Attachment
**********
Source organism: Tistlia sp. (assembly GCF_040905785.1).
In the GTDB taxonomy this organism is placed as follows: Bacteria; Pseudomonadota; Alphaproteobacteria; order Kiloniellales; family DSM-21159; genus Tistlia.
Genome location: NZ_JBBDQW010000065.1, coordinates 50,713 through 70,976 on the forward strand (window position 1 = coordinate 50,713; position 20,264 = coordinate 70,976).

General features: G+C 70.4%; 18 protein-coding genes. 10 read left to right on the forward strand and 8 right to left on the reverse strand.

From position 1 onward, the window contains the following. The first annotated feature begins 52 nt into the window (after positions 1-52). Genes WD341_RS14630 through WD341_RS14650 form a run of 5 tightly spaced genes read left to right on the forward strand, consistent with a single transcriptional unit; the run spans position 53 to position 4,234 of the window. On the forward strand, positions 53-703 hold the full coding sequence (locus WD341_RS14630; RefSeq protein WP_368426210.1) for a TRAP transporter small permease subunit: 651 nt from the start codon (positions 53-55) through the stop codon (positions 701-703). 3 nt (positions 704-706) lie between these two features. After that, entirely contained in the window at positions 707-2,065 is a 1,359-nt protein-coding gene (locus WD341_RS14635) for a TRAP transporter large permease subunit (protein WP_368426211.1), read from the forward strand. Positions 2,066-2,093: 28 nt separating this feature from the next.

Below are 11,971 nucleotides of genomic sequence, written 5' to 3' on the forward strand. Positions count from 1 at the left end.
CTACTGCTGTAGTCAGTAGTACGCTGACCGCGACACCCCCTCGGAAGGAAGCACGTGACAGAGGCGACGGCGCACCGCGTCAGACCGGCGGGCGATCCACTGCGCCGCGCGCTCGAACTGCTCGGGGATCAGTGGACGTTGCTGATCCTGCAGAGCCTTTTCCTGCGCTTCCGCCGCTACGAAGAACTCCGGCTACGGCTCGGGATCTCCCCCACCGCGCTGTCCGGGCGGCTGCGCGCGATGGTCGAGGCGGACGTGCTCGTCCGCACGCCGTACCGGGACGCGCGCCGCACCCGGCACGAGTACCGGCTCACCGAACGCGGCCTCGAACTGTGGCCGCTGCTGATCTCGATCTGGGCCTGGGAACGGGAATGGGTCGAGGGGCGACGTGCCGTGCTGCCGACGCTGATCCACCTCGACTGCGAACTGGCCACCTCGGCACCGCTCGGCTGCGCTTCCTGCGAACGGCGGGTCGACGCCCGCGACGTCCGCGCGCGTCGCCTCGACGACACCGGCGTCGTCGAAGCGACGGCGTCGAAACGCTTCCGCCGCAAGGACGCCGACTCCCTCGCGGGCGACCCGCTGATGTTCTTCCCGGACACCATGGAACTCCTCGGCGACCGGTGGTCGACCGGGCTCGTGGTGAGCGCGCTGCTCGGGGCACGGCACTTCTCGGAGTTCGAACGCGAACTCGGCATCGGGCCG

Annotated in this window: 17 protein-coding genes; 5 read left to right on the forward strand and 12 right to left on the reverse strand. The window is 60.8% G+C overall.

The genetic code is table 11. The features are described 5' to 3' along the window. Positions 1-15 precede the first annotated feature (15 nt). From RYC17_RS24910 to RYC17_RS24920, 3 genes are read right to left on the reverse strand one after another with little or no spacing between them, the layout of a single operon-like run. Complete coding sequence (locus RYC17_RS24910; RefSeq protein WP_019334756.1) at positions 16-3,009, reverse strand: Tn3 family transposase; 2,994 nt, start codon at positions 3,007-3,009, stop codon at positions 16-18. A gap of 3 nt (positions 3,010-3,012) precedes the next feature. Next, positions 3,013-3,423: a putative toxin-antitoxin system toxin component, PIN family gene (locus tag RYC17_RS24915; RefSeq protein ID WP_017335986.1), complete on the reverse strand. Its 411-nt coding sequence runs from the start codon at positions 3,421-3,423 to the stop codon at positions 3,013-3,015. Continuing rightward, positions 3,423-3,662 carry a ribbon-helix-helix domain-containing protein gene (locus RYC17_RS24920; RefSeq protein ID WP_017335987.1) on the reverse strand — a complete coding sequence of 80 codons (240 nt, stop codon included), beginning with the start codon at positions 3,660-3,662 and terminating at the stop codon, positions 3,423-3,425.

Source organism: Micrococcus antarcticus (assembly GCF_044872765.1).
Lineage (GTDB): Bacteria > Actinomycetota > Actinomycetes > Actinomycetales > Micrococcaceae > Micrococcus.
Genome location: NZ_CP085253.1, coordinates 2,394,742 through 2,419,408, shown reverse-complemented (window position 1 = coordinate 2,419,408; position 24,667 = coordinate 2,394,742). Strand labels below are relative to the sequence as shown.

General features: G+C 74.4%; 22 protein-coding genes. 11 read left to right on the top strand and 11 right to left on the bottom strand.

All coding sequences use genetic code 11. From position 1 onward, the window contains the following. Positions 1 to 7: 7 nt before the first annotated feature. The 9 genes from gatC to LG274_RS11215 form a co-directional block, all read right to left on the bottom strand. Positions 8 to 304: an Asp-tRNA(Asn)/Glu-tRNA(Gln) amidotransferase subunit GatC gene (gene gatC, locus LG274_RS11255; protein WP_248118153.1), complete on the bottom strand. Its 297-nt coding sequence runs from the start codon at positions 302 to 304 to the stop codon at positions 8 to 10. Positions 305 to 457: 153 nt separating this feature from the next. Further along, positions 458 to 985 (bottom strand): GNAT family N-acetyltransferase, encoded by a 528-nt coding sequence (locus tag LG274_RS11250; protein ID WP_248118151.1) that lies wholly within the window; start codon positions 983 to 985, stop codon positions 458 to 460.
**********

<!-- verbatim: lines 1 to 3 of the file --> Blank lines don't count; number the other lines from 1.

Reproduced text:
Source organism: Tistlia sp. (assembly GCF_040905785.1).
In the GTDB taxonomy this organism is placed as follows: Bacteria; Pseudomonadota; Alphaproteobacteria; order Kiloniellales; family DSM-21159; genus Tistlia.
Genome location: NZ_JBBDQW010000065.1, coordinates 50,713 through 70,976 on the forward strand (window position 1 = coordinate 50,713; position 20,264 = coordinate 70,976).